cause of death

Watching an autopsy has a way of changing one's view on death. Every single one of us – rich, poor, white, black, male, female, religious, atheist – will one day be on a cold metallic cart with a tag on our toe. And the medical examiner will open us up, poke around, extract and weigh a few organs, then ship your lifeless corpse on to the funeral home.

So, the question isn't if we are going to die, but when and how. Science has little to say about the former, but it has collected quite a bit of data on the latter. That's what makes the CDC's weekly report on the dead and dying so morbidly fascinating.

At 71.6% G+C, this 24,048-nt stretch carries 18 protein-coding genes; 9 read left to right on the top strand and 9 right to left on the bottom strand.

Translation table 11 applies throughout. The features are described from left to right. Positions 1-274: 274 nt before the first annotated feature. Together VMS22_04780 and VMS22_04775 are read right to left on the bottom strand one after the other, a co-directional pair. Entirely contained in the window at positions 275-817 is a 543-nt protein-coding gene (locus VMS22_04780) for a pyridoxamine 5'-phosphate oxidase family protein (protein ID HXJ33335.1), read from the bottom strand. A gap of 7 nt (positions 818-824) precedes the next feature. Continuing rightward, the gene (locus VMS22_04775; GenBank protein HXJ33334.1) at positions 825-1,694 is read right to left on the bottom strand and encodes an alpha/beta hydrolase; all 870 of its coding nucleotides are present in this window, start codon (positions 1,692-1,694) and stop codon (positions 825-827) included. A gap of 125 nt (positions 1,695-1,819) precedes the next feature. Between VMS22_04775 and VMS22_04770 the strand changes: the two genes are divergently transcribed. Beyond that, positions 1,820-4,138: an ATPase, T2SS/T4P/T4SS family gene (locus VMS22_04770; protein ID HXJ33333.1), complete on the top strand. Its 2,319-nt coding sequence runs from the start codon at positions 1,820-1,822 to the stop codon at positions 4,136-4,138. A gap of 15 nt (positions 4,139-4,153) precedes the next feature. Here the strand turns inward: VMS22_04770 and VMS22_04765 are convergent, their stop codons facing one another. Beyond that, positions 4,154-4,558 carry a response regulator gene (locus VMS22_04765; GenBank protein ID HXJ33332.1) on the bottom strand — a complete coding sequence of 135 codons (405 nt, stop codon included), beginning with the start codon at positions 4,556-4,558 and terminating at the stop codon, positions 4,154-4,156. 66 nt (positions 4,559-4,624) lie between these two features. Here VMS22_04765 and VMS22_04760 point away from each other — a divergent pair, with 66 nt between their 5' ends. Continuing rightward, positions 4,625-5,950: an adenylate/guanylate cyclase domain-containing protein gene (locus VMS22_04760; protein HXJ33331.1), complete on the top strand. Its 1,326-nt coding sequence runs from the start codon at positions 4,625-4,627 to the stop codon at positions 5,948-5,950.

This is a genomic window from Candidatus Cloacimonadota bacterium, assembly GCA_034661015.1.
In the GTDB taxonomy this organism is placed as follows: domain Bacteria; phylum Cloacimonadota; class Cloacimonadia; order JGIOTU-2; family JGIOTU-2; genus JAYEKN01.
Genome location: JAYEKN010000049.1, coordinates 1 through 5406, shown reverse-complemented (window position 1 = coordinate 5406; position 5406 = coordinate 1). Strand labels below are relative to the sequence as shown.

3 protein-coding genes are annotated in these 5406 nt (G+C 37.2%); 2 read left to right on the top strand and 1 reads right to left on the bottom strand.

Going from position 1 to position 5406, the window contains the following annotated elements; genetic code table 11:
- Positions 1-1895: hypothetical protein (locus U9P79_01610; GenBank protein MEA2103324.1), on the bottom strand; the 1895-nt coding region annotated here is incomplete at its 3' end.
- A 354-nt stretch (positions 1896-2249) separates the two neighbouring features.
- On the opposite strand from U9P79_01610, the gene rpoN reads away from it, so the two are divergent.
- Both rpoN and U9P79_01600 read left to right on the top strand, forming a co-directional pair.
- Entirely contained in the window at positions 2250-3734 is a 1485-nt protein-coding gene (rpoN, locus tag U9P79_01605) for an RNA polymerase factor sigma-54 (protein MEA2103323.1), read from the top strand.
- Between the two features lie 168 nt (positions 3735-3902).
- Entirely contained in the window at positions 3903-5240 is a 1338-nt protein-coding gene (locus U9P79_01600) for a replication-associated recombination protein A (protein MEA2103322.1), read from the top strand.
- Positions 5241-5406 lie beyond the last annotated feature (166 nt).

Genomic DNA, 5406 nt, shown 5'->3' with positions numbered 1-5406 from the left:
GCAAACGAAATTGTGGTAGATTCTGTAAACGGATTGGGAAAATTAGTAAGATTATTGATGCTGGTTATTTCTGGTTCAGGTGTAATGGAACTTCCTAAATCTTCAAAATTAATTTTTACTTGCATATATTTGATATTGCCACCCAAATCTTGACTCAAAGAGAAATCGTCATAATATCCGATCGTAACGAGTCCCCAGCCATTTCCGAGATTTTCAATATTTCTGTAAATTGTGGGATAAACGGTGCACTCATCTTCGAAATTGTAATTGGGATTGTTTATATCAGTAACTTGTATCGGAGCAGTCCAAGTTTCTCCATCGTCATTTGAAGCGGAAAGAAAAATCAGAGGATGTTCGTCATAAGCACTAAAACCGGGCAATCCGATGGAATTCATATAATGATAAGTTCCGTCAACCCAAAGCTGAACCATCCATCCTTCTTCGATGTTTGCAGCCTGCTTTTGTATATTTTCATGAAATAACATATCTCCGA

This week, the CDC listed the top 10 causes of death for Americans based on sex. The top 10 causes of death are not the same for men and women. (...

Finally, some worthwhile data.  

In our current culture —especially in the medical sphere, acquiring data for data’s sake has become its own illness whose insidious contagion serves further to fracture and fragment our health care delivery.  

Though I don’t routinely find good news in the topic of death, being the skeptical optimist that I am enables me to see the potential in a new study published in JAMA detailing the mortality rates for major causes of death from 1980-2014.  

Why the cheer?  Because the report is documenting United States county-level trends.  Recognize it is a tempered one, but cheer nonetheless.  Until we start to recognize that policy decisions and implementation...